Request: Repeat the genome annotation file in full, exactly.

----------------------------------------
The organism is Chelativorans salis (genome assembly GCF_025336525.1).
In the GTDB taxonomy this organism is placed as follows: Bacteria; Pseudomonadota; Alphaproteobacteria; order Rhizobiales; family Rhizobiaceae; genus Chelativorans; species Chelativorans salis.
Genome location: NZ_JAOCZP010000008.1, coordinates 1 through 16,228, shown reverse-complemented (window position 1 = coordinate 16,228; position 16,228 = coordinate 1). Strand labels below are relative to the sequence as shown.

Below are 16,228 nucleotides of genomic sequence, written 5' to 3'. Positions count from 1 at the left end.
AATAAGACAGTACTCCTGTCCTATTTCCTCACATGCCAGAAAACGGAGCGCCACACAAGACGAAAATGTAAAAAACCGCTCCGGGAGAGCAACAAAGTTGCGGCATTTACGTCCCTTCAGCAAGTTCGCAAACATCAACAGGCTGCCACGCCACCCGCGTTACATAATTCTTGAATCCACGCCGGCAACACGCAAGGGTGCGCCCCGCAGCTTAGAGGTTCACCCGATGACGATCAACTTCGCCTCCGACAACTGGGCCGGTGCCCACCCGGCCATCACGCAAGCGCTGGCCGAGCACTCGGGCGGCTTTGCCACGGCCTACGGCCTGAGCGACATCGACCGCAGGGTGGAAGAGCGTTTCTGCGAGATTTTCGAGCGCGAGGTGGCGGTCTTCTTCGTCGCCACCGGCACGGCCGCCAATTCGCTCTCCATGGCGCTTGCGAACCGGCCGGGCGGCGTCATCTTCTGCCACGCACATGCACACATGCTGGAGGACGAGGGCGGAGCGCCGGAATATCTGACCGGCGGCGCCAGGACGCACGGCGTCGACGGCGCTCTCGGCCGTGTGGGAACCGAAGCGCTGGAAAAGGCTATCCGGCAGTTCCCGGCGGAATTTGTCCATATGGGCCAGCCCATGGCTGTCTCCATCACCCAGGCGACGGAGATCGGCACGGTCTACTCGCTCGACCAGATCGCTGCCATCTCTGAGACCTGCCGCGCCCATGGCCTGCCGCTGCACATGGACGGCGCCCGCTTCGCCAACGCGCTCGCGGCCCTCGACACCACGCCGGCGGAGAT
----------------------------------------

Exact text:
The organism is Chelativorans salis (genome assembly GCF_025336525.1).
In the GTDB taxonomy this organism is placed as follows: Bacteria; Pseudomonadota; Alphaproteobacteria; order Rhizobiales; family Rhizobiaceae; genus Chelativorans; species Chelativorans salis.
Genome location: NZ_JAOCZP010000008.1, coordinates 1 through 16,228, shown reverse-complemented (window position 1 = coordinate 16,228; position 16,228 = coordinate 1). Strand labels below are relative to the sequence as shown.

Below are 16,228 nucleotides of genomic sequence, written 5' to 3'. Positions count from 1 at the left end.
AATAAGACAGTACTCCTGTCCTATTTCCTCACATGCCAGAAAACGGAGCGCCACACAAGACGAAAATGTAAAAAACCGCTCCGGGAGAGCAACAAAGTTGCGGCATTTACGTCCCTTCAGCAAGTTCGCAAACATCAACAGGCTGCCACGCCACCCGCGTTACATAATTCTTGAATCCACGCCGGCAACACGCAAGGGTGCGCCCCGCAGCTTAGAGGTTCACCCGATGACGATCAACTTCGCCTCCGACAACTGGGCCGGTGCCCACCCGGCCATCACGCAAGCGCTGGCCGAGCACTCGGGCGGCTTTGCCACGGCCTACGGCCTGAGCGACATCGACCGCAGGGTGGAAGAGCGTTTCTGCGAGATTTTCGAGCGCGAGGTGGCGGTCTTCTTCGTCGCCACCGGCACGGCCGCCAATTCGCTCTCCATGGCGCTTGCGAACCGGCCGGGCGGCGTCATCTTCTGCCACGCACATGCACACATGCTGGAGGACGAGGGCGGAGCGCCGGAATATCTGACCGGCGGCGCCAGGACGCACGGCGTCGACGGCGCTCTCGGCCGTGTGGGAACCGAAGCGCTGGAAAAGGCTATCCGGCAGTTCCCGGCGGAATTTGTCCATATGGGCCAGCCCATGGCTGTCTCCATCACCCAGGCGACGGAGATCGGCACGGTCTACTCGCTCGACCAGATCGCTGCCATCTCTGAGACCTGCCGCGCCCATGGCCTGCCGCTGCACATGGACGGCGCCCGCTTCGCCAACGCGCTCGCGGCCCTCGACACCACGCCGGCGGAGAT